By Evan Sung
Arts Vs. Commerce
By Mikal Saint George
I have always been fascinated with the idea of
putting a message in a bottle and throwing it into
the ocean. The more personal the message the better.
There is something mysterious and romantic about
shedding intimate light on yourself without ever
knowing who, if anyone, will ever be enlightened
with your naked honesty. Maybe some little nugget
of wisdom you share will wash ashore 300 years later
and forever change civilization. Maybe it will float
into a canal in Amsterdam and wind up serving as
nothing more then a curious object on some Dutch
mantle. Part of the fun is not knowing how, when
or if you may affect another life or lives.
On a recent Sunday the spirits
brought me to a little oasis on 12 street, the
World Universe Gallery. This sanctuary is not the
usual SoHo matte,
eggshell, box highlighted by halogen pin spots
and mediocre chardonnay. Not by a long shot. The
World Universe was like walking through Alice's
looking glass. A kaleidoscope of color that dazzled
the senses. Its two floors representing not just
art but culture, humanity, exuberance. The place
was practically breathing, I expected the walls
to let out a huge gregarious laugh as I explored
the space. It was like getting a hug from a long
lost childhood best friend.
Every time I thought I had seen
everything, I realized that I had only seen one
of many layers.
It seemed impossible to leave, every newly found
object demanding that I do another tour of this
incredible space. Furniture carved from trees and
giant roots implored me to sit on it - amazing
me with the fact that it seemed to be carved specifically
for my own body. Photographs that drew me in to
their magic only to reveal that they were actually
charcoal drawings of painstakingly accurate precision.
A life sized, hand carved wooden motorcycle that
took an artist in Asia a full year to complete.
|Life-Sized Teak Mototcycle
I practically bounced on gallery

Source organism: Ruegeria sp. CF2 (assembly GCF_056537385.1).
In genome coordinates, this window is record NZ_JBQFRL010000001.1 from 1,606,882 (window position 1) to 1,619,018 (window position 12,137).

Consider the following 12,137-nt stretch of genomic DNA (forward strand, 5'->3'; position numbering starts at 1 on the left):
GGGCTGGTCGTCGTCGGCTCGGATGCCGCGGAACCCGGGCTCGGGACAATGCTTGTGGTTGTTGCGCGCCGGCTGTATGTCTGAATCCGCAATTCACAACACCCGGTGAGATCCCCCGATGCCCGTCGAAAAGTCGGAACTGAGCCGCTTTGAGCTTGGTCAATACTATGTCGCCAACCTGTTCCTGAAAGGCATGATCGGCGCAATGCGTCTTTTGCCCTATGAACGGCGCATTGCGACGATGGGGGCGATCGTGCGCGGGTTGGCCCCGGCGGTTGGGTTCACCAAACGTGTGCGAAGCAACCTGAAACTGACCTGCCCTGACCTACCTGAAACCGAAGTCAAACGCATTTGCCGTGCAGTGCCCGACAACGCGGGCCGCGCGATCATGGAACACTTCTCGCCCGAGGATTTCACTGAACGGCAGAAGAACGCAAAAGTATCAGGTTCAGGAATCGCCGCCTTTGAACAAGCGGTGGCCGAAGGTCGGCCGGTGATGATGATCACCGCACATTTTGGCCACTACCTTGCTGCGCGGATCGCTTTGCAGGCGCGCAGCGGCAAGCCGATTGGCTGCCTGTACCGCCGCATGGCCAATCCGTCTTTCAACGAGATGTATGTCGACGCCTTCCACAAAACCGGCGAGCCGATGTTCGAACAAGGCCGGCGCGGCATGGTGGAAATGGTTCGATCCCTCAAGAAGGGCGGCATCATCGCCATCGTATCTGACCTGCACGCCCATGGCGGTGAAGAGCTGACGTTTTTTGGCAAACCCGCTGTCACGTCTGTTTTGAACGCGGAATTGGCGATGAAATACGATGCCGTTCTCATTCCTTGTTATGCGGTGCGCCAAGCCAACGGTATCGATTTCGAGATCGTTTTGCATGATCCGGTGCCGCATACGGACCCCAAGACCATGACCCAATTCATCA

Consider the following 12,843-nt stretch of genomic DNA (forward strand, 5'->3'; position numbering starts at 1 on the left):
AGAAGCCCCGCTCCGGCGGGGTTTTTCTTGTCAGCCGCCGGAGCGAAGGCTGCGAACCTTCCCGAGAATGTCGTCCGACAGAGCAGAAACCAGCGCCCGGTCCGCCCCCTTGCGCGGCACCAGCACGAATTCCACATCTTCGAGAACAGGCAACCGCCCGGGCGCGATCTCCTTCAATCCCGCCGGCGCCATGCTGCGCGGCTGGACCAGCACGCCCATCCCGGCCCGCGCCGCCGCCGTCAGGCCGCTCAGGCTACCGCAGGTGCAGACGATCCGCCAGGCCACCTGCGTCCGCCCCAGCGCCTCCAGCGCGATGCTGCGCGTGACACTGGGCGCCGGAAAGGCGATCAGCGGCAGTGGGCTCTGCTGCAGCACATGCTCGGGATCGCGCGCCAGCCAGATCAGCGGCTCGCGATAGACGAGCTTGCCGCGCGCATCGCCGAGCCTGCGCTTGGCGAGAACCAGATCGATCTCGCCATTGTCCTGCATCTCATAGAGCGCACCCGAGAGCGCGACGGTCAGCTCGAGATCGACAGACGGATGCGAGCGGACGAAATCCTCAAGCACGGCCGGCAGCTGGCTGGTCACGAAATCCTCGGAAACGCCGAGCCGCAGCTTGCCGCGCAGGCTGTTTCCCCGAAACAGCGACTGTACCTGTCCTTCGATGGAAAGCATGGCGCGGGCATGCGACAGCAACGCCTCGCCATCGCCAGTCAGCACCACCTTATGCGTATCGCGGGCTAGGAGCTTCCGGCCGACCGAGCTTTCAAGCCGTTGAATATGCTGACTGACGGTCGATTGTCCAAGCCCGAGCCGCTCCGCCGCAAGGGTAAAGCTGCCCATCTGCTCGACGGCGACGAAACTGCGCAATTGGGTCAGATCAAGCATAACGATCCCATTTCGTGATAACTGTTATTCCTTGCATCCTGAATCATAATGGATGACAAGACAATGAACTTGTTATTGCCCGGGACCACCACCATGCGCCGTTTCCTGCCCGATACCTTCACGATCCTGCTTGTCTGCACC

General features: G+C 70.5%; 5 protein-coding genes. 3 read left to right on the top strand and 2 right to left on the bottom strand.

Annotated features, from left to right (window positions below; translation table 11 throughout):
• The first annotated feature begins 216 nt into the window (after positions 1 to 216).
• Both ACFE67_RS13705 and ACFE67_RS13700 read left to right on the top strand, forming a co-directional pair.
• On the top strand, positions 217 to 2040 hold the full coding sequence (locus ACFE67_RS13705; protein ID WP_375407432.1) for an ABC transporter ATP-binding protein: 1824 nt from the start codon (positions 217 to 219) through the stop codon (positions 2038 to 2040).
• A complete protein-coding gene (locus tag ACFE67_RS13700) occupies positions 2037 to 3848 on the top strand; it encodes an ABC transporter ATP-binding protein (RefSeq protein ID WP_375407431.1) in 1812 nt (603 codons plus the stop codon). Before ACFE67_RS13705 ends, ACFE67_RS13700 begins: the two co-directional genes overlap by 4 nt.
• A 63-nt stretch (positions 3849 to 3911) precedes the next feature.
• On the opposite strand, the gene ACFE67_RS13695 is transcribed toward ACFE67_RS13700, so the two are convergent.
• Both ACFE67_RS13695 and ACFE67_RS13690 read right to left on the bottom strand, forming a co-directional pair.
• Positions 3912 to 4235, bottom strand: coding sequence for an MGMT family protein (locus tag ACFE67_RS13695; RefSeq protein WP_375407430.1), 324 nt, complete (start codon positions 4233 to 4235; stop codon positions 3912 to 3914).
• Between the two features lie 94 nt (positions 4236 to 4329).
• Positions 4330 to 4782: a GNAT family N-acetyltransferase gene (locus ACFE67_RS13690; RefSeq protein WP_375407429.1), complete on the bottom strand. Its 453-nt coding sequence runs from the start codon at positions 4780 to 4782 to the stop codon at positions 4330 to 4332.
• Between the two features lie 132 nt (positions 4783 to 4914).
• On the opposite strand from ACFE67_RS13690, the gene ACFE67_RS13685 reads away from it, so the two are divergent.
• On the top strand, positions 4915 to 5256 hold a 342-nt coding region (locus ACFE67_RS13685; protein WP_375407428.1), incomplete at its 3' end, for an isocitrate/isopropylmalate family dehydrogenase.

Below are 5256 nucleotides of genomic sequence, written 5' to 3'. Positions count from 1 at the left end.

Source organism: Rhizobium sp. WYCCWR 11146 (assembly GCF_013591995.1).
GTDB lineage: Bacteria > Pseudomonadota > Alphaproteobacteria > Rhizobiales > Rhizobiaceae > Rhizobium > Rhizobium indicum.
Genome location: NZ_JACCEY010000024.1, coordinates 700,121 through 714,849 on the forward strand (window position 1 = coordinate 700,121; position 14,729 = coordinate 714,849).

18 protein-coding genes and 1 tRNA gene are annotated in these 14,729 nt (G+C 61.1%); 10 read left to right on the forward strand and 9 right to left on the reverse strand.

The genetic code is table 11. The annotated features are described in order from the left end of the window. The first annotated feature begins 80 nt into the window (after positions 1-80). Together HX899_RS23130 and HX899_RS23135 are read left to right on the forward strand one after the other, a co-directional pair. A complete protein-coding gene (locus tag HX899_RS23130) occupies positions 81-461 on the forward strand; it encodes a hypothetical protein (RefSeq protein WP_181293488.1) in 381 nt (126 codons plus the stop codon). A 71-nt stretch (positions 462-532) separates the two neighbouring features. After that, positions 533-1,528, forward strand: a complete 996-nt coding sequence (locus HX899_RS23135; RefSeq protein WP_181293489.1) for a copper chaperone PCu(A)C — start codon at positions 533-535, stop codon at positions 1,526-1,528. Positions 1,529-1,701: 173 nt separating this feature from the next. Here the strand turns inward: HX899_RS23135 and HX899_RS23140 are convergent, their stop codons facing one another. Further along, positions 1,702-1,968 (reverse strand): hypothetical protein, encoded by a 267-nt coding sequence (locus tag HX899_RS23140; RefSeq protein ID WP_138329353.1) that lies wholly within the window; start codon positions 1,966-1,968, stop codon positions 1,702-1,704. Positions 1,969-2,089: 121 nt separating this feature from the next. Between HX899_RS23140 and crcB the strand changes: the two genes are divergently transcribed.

owner Sylvestre Pierre and his partner Nyrvah Richard
asking for an interview for New York Cool. This
with the Barry White baritone immediately agreed.
He also told me that due to legal issues involving
an atrocious lease and a less than scrupulous landlord,
he would probably have to vacate the space in about
a week. Could this be possible? Could this gallery,
this candy colored, great lady be sighing her last
breath? We will do the story, get to everyone,
anyone and save the space. Local news will help.
The New York Council on the Arts surely will step
in. Oprah loves this kind of thing.
Sylvester's story is one of nearly Dickensian
proportions. Fleeing Haiti at the height of its
political and socio-economic upheaval he has endured
poverty, blinding lack of hope and indentured servitude
- a practice I thought disappeared with witch burning.
He has been homeless, he has been scared, and he
has been broke. I learned however he has never
been poor. His spirit, his belief in his cause,
his love of people has made him the wealthiest
person I will ever know.
Time was not on our side. By the time we sat down
for the interview, the gallery had been practically
emptied, it's priceless contents moved into storage.
The spirit of the space and that of Sylvester are
bigger and stronger than ever. He is back to square
one but more determined than ever to re-build and
continue to bring beauty to the lives of his world.
So this is my message in a bottle and I am throwing
it into the vast ocean of the internet. I hope
you will read it and pass it along to as many people
as you can. Someone out there has a building for
sale, a space to rent, money to invest. I am not
the greatest writer ever, or even that great of
a humanitarian but if I can some how get this man's
story out there, and get this gallery up and running
again, then I will have done something right. So,
I give you my interview with Sylvester Leon, artist,
visionary, purveyor of hope...
MSG: I want to talk about your
beginning, I know you are from Haiti. What was
life like in Haiti?
SL: Growing up in Haiti, I was
one of the lucky ones. I have a great family. Being
an artist though, it was like a curse because they
don’t really like that. Mostly in my family
they are doctors, engineers.
MSG: So the traditional kind
SL: Yes, to them that is the
way to go. So I felt like I was given something
by the universe that I couldn't understand myself.
Even going to school - I never liked school - they
used to beat me because of my drawing, that was
all I liked to do. I realize now it was because